.... it emerged that governments in Germany, Italy and Spain — Britain's partner nations in the Typhoon/Eurofighter project who are relying on the £10 billion contract for more work —are concerned about the SFO inquiry.

One defence source said: "Although BAE is leading the production of the Eurofighter, it has implications not just in the UK. [Other countries] are asking, 'Why can't the UK government control this'? "

Why indeed. It is a problem entirely of the government's own making. Despite warnings that this type of case would inevitably occur, ministers introduced the corruption legislation at a time before they had grown up politically and were still posturing like an opposition. It is long past time to end the enquiry. The left will squawk, but then they are always squawking about something. Yet, it is difficult to see what Blair can do, except prod the the Attorney General into action. It is the lawyer's call.

I am not a lawyer but, from this link, I think the relevant legislation is Part 12 of the Anti-terrorism, Crime and Security (ATCS) Act 2001, which came into force in 2002.

29 November, 2006

India on Afghanistan at the UN.

Nirupam Sen, India's ambassador to the United Nations has been addressing the UN General Assembly on Afghanistan. From the Hindustan Times:

Rejecting suggestions for making a deal with the Taliban, India has said the long-term solution to problems in Afghanistan lies in a judicious mixture of using force against extremist elements and providing credible and sustained development opportunities.

"What is needed is to eliminate the bases of extremists' support," India's Ambassador to UN Nirupam Sen told the United Nations General Assembly on Tuesday without naming any country and called for interdiction of sources that provide terrorist groups with arms and finances.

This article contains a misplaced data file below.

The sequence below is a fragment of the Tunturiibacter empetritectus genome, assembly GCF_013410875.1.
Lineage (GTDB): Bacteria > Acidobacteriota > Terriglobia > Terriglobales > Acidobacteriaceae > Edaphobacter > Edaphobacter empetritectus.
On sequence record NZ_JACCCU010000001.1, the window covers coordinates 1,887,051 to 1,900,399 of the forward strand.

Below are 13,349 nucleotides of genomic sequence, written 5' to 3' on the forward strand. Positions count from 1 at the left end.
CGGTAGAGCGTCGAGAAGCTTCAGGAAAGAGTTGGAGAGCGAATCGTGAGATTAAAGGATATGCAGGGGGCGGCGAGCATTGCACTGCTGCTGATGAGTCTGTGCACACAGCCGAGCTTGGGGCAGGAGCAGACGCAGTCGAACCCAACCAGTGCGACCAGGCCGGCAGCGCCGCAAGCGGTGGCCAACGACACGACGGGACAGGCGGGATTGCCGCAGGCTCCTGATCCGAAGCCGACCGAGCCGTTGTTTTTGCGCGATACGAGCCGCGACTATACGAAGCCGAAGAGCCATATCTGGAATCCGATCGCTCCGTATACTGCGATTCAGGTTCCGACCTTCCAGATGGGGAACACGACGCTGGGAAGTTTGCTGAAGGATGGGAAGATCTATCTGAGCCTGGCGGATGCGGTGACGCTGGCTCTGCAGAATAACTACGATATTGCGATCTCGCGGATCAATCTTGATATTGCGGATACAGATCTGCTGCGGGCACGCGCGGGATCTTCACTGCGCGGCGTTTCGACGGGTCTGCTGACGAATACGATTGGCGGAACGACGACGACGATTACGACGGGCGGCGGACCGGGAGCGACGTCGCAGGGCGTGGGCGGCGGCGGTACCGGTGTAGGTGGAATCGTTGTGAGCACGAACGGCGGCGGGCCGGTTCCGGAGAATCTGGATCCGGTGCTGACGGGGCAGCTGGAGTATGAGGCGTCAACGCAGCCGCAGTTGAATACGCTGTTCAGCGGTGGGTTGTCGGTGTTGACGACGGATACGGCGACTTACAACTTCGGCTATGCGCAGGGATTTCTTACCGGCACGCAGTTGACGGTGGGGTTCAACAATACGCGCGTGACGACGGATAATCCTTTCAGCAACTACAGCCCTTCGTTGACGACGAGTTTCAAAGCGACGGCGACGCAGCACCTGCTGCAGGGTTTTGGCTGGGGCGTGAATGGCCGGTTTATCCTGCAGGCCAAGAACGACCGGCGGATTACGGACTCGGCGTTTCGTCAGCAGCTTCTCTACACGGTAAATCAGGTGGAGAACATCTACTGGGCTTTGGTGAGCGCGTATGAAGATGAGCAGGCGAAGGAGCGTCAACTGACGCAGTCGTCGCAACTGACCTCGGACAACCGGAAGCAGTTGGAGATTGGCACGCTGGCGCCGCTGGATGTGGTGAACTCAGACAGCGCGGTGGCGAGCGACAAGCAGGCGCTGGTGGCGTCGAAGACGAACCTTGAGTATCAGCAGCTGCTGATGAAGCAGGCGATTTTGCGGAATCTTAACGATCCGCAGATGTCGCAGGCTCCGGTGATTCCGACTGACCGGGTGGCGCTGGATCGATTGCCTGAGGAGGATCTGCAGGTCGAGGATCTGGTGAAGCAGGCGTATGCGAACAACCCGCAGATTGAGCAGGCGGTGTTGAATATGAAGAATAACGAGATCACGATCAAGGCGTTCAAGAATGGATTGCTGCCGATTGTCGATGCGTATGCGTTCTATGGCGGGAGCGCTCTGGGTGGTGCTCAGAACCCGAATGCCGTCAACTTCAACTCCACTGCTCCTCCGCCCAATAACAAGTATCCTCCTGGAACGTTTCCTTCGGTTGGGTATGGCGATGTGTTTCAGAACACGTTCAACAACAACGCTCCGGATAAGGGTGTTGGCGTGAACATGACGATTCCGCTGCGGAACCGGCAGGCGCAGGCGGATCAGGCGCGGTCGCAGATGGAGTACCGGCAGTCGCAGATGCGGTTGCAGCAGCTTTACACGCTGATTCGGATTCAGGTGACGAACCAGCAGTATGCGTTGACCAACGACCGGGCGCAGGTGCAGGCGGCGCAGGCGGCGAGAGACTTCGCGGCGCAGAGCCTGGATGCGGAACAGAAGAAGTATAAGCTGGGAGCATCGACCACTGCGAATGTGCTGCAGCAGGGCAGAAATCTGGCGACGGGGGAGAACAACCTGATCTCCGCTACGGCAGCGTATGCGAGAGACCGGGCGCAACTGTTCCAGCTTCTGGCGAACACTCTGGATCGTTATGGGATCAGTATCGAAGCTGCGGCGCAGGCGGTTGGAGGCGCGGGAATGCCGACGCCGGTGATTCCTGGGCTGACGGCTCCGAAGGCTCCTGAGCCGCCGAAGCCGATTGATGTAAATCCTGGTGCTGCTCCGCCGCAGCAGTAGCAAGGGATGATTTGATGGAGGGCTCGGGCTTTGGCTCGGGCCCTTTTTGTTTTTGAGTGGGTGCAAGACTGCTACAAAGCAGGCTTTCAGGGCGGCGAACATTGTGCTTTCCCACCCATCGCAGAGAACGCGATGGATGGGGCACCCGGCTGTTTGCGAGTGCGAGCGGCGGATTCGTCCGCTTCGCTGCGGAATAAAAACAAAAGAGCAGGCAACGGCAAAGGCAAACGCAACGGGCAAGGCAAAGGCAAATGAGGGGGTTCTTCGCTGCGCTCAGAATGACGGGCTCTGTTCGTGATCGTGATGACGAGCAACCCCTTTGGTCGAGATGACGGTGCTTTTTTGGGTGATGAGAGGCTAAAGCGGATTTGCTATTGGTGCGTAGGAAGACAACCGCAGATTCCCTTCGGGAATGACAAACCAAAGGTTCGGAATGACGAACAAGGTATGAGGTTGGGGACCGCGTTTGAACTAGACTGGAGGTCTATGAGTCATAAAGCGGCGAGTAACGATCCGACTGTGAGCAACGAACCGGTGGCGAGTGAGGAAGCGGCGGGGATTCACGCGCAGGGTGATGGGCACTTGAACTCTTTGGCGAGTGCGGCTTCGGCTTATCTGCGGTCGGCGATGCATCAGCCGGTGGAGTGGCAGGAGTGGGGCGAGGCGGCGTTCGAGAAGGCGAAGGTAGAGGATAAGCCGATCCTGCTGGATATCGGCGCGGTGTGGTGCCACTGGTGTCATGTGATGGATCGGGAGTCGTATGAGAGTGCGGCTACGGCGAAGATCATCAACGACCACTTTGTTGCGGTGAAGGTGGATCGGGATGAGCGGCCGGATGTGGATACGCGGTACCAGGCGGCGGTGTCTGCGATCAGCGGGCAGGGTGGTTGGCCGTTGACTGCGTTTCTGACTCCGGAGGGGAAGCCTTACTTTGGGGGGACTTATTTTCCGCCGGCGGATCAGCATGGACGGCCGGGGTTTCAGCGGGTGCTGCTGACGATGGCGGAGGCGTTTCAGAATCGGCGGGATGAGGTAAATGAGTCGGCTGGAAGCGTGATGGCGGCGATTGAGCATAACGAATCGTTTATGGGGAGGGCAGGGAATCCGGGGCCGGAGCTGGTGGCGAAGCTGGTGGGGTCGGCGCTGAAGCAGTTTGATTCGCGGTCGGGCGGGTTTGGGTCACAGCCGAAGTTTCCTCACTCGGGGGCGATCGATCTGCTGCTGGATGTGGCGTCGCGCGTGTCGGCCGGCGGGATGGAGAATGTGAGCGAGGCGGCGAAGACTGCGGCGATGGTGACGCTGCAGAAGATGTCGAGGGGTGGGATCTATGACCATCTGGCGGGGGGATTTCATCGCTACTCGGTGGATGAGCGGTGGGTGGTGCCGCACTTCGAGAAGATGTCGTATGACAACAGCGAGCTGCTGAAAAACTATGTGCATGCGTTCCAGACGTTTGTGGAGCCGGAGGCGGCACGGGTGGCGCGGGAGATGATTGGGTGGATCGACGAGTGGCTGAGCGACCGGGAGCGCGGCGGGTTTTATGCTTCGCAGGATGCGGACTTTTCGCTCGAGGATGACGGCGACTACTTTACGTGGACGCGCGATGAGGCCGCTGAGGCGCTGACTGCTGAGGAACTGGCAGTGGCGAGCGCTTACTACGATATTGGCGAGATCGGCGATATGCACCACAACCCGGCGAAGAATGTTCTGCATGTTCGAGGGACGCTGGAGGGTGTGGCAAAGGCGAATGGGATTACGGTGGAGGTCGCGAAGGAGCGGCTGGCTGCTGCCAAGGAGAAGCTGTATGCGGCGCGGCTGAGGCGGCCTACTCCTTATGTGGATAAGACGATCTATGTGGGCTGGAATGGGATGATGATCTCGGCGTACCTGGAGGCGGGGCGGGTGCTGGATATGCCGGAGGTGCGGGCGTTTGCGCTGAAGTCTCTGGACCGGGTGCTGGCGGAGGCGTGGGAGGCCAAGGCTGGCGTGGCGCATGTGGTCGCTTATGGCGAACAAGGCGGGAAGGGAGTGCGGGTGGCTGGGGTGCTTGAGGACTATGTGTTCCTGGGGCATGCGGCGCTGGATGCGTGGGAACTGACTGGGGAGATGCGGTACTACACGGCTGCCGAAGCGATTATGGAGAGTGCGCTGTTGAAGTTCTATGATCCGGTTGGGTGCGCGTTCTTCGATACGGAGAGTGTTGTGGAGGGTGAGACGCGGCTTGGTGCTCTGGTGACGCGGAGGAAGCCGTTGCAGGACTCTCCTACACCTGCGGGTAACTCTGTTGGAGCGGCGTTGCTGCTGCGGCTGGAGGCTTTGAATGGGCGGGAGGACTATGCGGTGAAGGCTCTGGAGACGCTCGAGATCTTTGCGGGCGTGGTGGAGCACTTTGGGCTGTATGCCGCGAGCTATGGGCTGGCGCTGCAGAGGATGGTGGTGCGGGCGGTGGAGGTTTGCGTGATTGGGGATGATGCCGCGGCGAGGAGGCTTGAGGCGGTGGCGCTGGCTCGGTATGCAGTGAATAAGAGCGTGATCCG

He rejected suggestions for making a deal with the Taliban and warned that such a course would bring neither peace nor security.

"The swamp of terrorist insurgency cannot be drained till the stream feeding the swamp dries up or is at least reduced to a trickle," he remarked.
Here is the official UN press release on the General Assembly's debate on Afghanistan.

Even terrorists human rights, according to the EU.

The friends of the terrorists (human rights department) are working overtime after the release of a European Union report condemning some European governments for allowing the CIA to transport dangerous terrorists to places where they might be treated less than gently; the so-called "rendition". Human Rights Watch is particularly offended, so offended it calls on the US to stop it. Amnesty International is self-righteous as ever and links to the story of a terrorist suspect whose human rights were "violated"

In the House of Commons, the minor parties are getting all worked up. The SNP and Liberals, according to the Guardian, are demanding a public inquiry and

...jointly attacked the government for its "complicity" with the US government over the practice, whereby secret CIA flights transferred detainees to locations where they risked being tortured.
For once the Conservative party is behaving sensibly and refusing to comment.

The Independent also covers the story.

It never ceases to amaze me that, even after 9/11 and the London bombings, so many people are prepared to treat the war against terrorists as though it was some kind of Corinthian amateur sporting contest to be played by rules. The question the human rights lobby will never answer is whether they would prefer another atrocity to occur or rather it be prevented by effective intelligence gathering.

NATO summit.

At the Riga summit in Latvia, NATO has a agreed some sort of deal regarding the caveats imposed by some member states on troop use in Afghanistan. Such caveats have prevented NATO commanders in Afghanistan from deploying the troops of certain nations in combat, however dire the emergency. The NATO press release says:

Leaders of the 26 countries agreed to remove some caveats – national restrictions on how, when and where forces can be used – to further strengthen the effectiveness of the NATO-led forces in the country.

They also confirmed that, regardless of the remaining caveats, in situations of urgency, every Ally will come to the assistance of the Allied forces that require it.